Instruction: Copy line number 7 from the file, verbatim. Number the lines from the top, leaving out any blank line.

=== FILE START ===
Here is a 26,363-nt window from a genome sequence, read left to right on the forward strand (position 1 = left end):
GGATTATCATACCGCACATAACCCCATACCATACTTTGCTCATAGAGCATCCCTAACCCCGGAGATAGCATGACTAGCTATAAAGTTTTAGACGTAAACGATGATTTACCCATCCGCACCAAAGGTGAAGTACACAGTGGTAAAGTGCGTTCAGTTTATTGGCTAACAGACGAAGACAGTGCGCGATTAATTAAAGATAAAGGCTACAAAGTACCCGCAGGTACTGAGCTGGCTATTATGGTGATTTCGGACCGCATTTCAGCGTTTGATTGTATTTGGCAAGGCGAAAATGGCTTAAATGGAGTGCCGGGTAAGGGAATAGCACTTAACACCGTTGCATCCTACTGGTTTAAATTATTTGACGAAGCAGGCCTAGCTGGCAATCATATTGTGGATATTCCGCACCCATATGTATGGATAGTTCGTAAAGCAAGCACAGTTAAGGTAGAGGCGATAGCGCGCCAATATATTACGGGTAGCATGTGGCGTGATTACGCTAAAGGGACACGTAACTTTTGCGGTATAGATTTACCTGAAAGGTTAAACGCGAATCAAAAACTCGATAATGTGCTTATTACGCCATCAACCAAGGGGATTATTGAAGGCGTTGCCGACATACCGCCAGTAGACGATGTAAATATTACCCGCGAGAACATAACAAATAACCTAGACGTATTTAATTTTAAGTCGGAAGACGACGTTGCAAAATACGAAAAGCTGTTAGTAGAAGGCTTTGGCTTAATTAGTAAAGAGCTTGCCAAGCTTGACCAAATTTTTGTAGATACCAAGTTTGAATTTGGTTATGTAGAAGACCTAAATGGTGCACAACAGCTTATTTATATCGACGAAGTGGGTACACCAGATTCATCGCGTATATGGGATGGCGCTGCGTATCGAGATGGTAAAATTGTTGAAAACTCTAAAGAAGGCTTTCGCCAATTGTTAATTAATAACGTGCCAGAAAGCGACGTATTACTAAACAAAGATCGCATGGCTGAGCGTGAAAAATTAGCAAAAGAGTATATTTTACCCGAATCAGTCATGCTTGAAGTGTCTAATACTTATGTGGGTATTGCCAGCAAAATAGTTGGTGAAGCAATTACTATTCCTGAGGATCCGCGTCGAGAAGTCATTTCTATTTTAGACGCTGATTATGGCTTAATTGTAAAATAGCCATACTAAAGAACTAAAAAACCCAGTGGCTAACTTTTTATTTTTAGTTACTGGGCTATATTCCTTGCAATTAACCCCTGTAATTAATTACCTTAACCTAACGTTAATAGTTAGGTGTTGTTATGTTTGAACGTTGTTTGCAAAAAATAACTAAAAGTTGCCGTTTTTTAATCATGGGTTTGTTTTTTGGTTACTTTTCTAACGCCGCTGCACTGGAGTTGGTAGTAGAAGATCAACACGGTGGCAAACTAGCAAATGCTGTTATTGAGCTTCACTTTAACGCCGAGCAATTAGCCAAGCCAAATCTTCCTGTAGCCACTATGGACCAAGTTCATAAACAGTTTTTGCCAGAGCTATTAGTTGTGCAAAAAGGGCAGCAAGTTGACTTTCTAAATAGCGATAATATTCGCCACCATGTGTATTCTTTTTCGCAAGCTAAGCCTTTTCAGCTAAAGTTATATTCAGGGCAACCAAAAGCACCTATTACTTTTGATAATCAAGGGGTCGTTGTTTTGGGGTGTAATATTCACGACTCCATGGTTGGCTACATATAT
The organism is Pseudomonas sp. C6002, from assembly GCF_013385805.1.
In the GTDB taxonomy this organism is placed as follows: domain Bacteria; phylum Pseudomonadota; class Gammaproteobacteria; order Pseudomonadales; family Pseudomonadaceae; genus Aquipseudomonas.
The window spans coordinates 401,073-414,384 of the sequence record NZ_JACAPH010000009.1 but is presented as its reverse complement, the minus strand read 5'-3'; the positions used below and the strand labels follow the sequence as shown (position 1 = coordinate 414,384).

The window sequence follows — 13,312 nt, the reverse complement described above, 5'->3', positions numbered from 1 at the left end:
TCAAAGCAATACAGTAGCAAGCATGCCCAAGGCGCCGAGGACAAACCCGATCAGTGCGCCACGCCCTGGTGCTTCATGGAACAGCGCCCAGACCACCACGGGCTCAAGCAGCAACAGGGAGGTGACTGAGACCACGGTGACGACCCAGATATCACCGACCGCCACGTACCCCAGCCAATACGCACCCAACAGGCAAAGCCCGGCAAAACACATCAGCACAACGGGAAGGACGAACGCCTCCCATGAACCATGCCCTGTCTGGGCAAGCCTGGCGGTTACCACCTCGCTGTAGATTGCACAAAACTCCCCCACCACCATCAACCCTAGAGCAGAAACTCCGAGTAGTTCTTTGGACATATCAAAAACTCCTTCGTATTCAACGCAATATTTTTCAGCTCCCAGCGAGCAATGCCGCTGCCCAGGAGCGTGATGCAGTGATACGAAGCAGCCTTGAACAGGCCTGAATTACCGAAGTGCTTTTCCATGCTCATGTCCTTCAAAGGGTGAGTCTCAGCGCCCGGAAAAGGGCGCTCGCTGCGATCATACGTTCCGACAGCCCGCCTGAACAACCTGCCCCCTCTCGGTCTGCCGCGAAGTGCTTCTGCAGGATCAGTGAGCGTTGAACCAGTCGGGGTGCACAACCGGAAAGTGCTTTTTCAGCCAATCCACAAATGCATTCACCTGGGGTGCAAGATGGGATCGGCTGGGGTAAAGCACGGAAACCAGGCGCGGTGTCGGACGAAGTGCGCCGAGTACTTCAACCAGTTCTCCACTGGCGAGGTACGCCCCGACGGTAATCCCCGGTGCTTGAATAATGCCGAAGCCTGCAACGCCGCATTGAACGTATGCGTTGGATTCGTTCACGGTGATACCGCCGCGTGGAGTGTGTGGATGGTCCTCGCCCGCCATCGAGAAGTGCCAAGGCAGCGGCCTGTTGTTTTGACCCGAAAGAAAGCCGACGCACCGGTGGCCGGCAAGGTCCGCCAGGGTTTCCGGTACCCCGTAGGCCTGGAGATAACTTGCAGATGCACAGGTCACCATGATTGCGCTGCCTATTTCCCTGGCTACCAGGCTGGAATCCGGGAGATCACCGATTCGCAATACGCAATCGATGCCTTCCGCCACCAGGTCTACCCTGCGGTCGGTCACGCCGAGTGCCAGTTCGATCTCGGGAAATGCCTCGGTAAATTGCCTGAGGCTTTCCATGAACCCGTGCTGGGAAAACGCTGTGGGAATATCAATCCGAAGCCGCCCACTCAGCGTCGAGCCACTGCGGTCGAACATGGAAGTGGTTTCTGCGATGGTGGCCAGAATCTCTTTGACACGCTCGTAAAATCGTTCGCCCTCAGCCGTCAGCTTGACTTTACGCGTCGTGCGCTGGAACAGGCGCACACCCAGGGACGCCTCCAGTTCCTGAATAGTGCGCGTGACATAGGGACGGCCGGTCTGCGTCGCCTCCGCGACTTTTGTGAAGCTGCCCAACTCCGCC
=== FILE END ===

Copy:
TCAAAGCAATACAGTAGCAAGCATGCCCAAGGCGCCGAGGACAAACCCGATCAGTGCGCCACGCCCTGGTGCTTCATGGAACAGCGCCCAGACCACCACGGGCTCAAGCAGCAACAGGGAGGTGACTGAGACCACGGTGACGACCCAGATATCACCGACCGCCACGTACCCCAGCCAATACGCACCCAACAGGCAAAGCCCGGCAAAACACATCAGCACAACGGGAAGGACGAACGCCTCCCATGAACCATGCCCTGTCTGGGCAAGCCTGGCGGTTACCACCTCGCTGTAGATTGCACAAAACTCCCCCACCACCATCAACCCTAGAGCAGAAACTCCGAGTAGTTCTTTGGACATATCAAAAACTCCTTCGTATTCAACGCAATATTTTTCAGCTCCCAGCGAGCAATGCCGCTGCCCAGGAGCGTGATGCAGTGATACGAAGCAGCCTTGAACAGGCCTGAATTACCGAAGTGCTTTTCCATGCTCATGTCCTTCAAAGGGTGAGTCTCAGCGCCCGGAAAAGGGCGCTCGCTGCGATCATACGTTCCGACAGCCCGCCTGAACAACCTGCCCCCTCTCGGTCTGCCGCGAAGTGCTTCTGCAGGATCAGTGAGCGTTGAACCAGTCGGGGTGCACAACCGGAAAGTGCTTTTTCAGCCAATCCACAAATGCATTCACCTGGGGTGCAAGATGGGATCGGCTGGGGTAAAGCACGGAAACCAGGCGCGGTGTCGGACGAAGTGCGCCGAGTACTTCAACCAGTTCTCCACTGGCGAGGTACGCCCCGACGGTAATCCCCGGTGCTTGAATAATGCCGAAGCCTGCAACGCCGCATTGAACGTATGCGTTGGATTCGTTCACGGTGATACCGCCGCGTGGAGTGTGTGGATGGTCCTCGCCCGCCATCGAGAAGTGCCAAGGCAGCGGCCTGTTGTTTTGACCCGAAAGAAAGCCGACGCACCGGTGGCCGGCAAGGTCCGCCAGGGTTTCCGGTACCCCGTAGGCCTGGAGATAACTTGCAGATGCACAGGTCACCATGATTGCGCTGCCTATTTCCCTGGCTACCAGGCTGGAATCCGGGAGATCACCGATTCGCAATACGCAATCGATGCCTTCCGCCACCAGGTCTACCCTGCGGTCGGTCACGCCGAGTGCCAGTTCGATCTCGGGAAATGCCTCGGTAAATTGCCTGAGGCTTTCCATGAACCCGTGCTGGGAAAACGCTGTGGGAATATCAATCCGAAGCCGCCCACTCAGCGTCGAGCCACTGCGGTCGAACATGGAAGTGGTTTCTGCGATGGTGGCCAGAATCTCTTTGACACGCTCGTAAAATCGTTCGCCCTCAGCCGTCAGCTTGACTTTACGCGTCGTGCGCTGGAACAGGCGCACACCCAGGGACGCCTCCAGTTCCTGAATAGTGCGCGTGACATAGGGACGGCCGGTCTGCGTCGCCTCCGCGACTTTTGTGAAGCTGCCCAACTCCGCC